Competing as a full-time professional athlete on the Challenger circuit is a demanding job. It requires unyielding focus and dedication to be successful and rise the FedEx ATP Rankings. That makes what Cerundolo is achieving even more impressive. The 22-year-old believes that a continuing education is critical in all endeavours, both on and off the court, and he takes pride in the foundation he is creating for himself.

"I began the first quarter of my studies with the University of Palermo in August. I've been going for this degree for more than two years already, starting at the University of Buenos Aires [and a semester at the University of South Carolina]. Thanks to the ATP, I am able to continue my studies while on the road at tournaments. So that is very helpful."

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Cerundolo is juggling both his tennis career and his studies with ease. While dominating the competition in Split, he was acing his exams. The Argentine earned a 10 (out of 10) on his Administration exam and scored an 8 on his Social Trends exam.

And he was just as clutch on the court, overcoming a set deficit three times in Split, while surviving a pair of deciding tie-breaks along the way. He stormed back to defeat Ernesto Escobedo in the first round, before dropping just four games against #NextGenATP star Brandon Nakashima and ousting former World No. 45 Maximilian Marterer. In the semi-finals, he would rally to defeat surging Croatian teen Duje Ajdukovic and later outlasted top seed Pedro Sousa 4-6, 6-3, 7-6(4) in Sunday's championship.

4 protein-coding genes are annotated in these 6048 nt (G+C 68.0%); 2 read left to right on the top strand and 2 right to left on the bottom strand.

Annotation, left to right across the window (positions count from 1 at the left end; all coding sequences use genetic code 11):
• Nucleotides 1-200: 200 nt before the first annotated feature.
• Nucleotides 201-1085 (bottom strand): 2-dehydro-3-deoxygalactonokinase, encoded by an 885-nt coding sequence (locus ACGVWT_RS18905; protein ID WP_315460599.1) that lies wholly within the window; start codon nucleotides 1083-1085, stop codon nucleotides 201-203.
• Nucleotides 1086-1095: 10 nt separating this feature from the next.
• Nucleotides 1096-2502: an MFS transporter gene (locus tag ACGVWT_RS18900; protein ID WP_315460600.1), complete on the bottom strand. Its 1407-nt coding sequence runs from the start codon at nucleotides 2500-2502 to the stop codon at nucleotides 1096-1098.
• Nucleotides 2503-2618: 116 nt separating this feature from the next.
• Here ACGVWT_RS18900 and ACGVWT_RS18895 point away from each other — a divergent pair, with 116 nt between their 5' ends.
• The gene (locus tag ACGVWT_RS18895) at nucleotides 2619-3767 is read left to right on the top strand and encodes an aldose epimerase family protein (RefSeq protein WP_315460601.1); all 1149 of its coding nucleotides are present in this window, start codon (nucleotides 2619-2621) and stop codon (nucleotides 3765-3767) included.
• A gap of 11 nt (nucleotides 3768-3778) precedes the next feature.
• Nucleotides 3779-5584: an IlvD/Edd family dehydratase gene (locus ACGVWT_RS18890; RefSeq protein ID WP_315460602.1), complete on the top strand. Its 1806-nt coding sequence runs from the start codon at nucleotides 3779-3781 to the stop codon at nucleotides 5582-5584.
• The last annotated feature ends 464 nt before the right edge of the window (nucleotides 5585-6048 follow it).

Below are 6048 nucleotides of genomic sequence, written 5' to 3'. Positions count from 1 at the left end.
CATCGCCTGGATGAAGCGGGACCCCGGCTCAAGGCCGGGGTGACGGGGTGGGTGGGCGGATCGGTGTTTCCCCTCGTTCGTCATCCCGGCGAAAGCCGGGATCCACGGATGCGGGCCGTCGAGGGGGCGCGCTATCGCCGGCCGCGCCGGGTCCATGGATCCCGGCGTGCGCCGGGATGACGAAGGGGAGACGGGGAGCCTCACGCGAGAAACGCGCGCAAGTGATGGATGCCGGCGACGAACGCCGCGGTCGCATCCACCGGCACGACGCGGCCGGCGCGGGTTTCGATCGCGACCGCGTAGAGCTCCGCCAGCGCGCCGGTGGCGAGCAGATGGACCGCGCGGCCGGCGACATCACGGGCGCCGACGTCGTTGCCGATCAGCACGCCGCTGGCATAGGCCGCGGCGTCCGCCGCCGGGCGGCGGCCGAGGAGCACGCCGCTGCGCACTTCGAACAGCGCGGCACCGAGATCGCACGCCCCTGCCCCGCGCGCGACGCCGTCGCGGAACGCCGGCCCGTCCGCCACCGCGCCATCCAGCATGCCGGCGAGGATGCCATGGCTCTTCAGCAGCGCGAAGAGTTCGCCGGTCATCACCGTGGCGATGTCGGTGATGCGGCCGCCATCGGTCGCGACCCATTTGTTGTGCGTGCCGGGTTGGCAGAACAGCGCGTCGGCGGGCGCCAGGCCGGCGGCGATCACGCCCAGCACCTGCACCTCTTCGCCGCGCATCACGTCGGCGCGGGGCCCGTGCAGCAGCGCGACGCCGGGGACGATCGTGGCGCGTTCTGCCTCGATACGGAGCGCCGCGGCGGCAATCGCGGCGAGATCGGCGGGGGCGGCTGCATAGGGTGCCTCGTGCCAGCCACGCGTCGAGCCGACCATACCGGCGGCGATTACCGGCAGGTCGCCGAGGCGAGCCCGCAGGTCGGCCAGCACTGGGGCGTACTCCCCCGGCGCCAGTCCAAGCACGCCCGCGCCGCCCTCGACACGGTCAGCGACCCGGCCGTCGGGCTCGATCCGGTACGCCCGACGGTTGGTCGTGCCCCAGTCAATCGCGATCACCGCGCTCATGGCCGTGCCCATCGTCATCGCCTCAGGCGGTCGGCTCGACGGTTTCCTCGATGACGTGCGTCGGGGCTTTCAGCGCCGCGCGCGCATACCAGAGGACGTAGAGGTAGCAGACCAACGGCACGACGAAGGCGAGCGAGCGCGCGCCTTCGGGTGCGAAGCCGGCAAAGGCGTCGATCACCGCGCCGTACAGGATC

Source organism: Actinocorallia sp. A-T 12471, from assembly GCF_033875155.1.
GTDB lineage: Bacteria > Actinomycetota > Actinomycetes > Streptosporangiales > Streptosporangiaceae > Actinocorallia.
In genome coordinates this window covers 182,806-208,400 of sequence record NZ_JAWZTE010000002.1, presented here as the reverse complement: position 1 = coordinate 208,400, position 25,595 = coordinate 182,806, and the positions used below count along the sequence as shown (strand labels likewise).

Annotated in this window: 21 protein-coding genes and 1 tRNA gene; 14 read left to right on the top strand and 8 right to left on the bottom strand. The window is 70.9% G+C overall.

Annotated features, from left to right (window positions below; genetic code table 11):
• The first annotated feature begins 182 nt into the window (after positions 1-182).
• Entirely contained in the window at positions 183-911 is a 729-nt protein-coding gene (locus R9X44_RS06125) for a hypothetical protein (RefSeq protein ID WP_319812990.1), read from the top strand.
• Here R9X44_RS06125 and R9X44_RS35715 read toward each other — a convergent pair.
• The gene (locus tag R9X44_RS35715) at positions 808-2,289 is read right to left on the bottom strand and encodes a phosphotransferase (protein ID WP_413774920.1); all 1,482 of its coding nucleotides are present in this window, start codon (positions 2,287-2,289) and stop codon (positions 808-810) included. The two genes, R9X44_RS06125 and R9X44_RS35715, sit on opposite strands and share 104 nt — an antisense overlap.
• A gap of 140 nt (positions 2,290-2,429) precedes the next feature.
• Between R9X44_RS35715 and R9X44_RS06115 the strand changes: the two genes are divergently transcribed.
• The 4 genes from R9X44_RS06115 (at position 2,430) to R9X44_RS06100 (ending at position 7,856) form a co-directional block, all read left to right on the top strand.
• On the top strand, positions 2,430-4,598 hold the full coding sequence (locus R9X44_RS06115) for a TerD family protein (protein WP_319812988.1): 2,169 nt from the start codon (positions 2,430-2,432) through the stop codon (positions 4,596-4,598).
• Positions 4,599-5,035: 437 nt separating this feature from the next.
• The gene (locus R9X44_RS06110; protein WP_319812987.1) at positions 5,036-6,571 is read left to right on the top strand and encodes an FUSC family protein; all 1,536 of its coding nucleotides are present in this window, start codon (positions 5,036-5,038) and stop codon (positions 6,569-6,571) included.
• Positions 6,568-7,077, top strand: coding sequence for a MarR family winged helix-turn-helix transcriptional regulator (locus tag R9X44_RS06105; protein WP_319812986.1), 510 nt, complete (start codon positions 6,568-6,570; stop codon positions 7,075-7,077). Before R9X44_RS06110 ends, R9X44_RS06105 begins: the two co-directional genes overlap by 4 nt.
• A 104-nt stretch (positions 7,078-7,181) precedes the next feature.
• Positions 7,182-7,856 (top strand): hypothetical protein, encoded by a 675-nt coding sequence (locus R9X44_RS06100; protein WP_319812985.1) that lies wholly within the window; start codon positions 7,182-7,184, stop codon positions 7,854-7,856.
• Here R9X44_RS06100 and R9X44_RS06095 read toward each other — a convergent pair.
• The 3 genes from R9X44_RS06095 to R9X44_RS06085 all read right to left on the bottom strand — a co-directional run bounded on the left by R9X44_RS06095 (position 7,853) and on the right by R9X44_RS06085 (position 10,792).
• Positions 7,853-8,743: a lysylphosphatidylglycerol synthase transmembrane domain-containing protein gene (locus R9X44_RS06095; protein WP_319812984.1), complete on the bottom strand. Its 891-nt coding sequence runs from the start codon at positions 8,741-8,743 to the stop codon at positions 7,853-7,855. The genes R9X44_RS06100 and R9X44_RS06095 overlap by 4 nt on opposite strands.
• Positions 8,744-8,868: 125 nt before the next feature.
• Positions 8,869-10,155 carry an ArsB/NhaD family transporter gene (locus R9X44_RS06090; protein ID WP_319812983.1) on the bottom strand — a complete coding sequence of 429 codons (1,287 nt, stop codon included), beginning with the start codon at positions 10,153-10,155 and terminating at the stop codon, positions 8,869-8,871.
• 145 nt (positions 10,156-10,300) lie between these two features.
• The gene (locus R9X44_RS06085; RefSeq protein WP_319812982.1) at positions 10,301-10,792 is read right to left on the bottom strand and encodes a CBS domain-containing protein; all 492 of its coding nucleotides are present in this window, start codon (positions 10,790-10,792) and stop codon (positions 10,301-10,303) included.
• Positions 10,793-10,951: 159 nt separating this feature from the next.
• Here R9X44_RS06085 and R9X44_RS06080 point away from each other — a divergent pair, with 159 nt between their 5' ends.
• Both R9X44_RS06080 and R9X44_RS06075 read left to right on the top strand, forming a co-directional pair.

As he continues to plot his ascent on the Challenger circuit, Cerundolo is also gaining valuable experience on the ATP Tour. In 2019, he pushed World No. 50 Guido Pella to three sets at the Argentina Open, before doing the same against 35th-ranked Laslo Djere earlier this year. But it wasn't all smooth sailing for the Argentine in 2020. Cerundolo admits that he struggled greatly to adapt to life in quarantine while at home. With the country on lockdown for a large part of the year, he explains that he wasn't able to practise and only worked in the gym. Wrist and leg injuries would follow.

"The quarantine was very difficult for me, because in Argentina you could not do anything. I wasn't able to practise much and I missed tennis and lost all confidence in my game. There was no rhythm."

Eventually, Cerundolo traveled to Europe with his brother Juan Manuel Cerundolo, countryman Tomas Martin Etcheverry and his coach Andres Dellatorre.

"The first weeks playing in Europe were bad. I played terribly at first. And for that, I am very happy to have won my first Challenger so soon. It gives me great happiness. The week before, I also reached my first semi-final (in Sibiu) and that gave me great confidence. From there, I was able to win my first Challenger title in Split."

As he continues to grow his game on the court and build his portfolio in the classroom, Cerundolo is making the most of these opportunities. He is projected to crack the Top 200 of the FedEx ATP Rankings for the first time on Monday. His maiden title will see him rise more than 30 spots to the new career-high.